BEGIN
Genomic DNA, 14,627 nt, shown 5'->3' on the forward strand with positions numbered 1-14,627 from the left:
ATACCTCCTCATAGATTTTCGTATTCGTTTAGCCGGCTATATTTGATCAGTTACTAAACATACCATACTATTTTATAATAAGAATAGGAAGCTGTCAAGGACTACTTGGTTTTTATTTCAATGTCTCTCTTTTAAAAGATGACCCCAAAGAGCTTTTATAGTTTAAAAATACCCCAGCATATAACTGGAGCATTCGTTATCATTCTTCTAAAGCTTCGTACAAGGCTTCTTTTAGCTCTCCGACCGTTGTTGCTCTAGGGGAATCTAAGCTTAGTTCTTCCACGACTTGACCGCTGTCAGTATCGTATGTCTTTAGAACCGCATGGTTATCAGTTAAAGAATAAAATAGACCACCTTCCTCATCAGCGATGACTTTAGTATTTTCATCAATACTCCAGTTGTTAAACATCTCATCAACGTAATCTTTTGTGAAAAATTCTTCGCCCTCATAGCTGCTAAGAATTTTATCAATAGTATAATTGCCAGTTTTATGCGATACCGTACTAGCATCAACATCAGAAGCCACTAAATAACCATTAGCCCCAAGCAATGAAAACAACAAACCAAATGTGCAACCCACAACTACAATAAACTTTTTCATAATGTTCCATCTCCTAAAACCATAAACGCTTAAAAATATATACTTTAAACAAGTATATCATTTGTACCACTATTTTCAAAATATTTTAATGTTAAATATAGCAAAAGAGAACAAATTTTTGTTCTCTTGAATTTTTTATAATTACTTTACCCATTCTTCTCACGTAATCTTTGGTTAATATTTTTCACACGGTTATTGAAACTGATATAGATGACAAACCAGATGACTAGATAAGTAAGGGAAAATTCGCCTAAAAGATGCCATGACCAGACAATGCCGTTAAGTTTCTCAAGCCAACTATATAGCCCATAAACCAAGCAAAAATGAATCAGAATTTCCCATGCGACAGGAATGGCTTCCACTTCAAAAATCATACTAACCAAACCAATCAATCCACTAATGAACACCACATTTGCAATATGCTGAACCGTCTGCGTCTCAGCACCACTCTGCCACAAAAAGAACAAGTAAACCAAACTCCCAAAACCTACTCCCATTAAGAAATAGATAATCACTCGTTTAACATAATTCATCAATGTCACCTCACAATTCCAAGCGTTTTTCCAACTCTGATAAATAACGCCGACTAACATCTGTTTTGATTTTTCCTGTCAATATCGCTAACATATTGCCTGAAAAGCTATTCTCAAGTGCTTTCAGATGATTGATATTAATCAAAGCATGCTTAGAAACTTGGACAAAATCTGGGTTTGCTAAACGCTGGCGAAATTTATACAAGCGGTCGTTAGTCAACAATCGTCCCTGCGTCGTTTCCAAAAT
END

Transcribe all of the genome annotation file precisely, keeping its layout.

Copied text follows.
Genomic DNA, 14,627 nt, shown 5'->3' on the forward strand with positions numbered 1-14,627 from the left:
ATACCTCCTCATAGATTTTCGTATTCGTTTAGCCGGCTATATTTGATCAGTTACTAAACATACCATACTATTTTATAATAAGAATAGGAAGCTGTCAAGGACTACTTGGTTTTTATTTCAATGTCTCTCTTTTAAAAGATGACCCCAAAGAGCTTTTATAGTTTAAAAATACCCCAGCATATAACTGGAGCATTCGTTATCATTCTTCTAAAGCTTCGTACAAGGCTTCTTTTAGCTCTCCGACCGTTGTTGCTCTAGGGGAATCTAAGCTTAGTTCTTCCACGACTTGACCGCTGTCAGTATCGTATGTCTTTAGAACCGCATGGTTATCAGTTAAAGAATAAAATAGACCACCTTCCTCATCAGCGATGACTTTAGTATTTTCATCAATACTCCAGTTGTTAAACATCTCATCAACGTAATCTTTTGTGAAAAATTCTTCGCCCTCATAGCTGCTAAGAATTTTATCAATAGTATAATTGCCAGTTTTATGCGATACCGTACTAGCATCAACATCAGAAGCCACTAAATAACCATTAGCCCCAAGCAATGAAAACAACAAACCAAATGTGCAACCCACAACTACAATAAACTTTTTCATAATGTTCCATCTCCTAAAACCATAAACGCTTAAAAATATATACTTTAAACAAGTATATCATTTGTACCACTATTTTCAAAATATTTTAATGTTAAATATAGCAAAAGAGAACAAATTTTTGTTCTCTTGAATTTTTTATAATTACTTTACCCATTCTTCTCACGTAATCTTTGGTTAATATTTTTCACACGGTTATTGAAACTGATATAGATGACAAACCAGATGACTAGATAAGTAAGGGAAAATTCGCCTAAAAGATGCCATGACCAGACAATGCCGTTAAGTTTCTCAAGCCAACTATATAGCCCATAAACCAAGCAAAAATGAATCAGAATTTCCCATGCGACAGGAATGGCTTCCACTTCAAAAATCATACTAACCAAACCAATCAATCCACTAATGAACACCACATTTGCAATATGCTGAACCGTCTGCGTCTCAGCACCACTCTGCCACAAAAAGAACAAGTAAACCAAACTCCCAAAACCTACTCCCATTAAGAAATAGATAATCACTCGTTTAACATAATTCATCAATGTCACCTCACAATTCCAAGCGTTTTTCCAACTCTGATAAATAACGCCGACTAACATCTGTTTTGATTTTTCCTGTCAATATCGCTAACATATTGCCTGAAAAGCTATTCTCAAGTGCTTTCAGATGATTGATATTAATCAAAGCATGCTTAGAAACTTGGACAAAATCTGGGTTTGCTAAACGCTGGCGAAATTTATACAAGCGGTCGTTAGTCAACAATCGTCCCTGCGTCGTTTCCAAAAT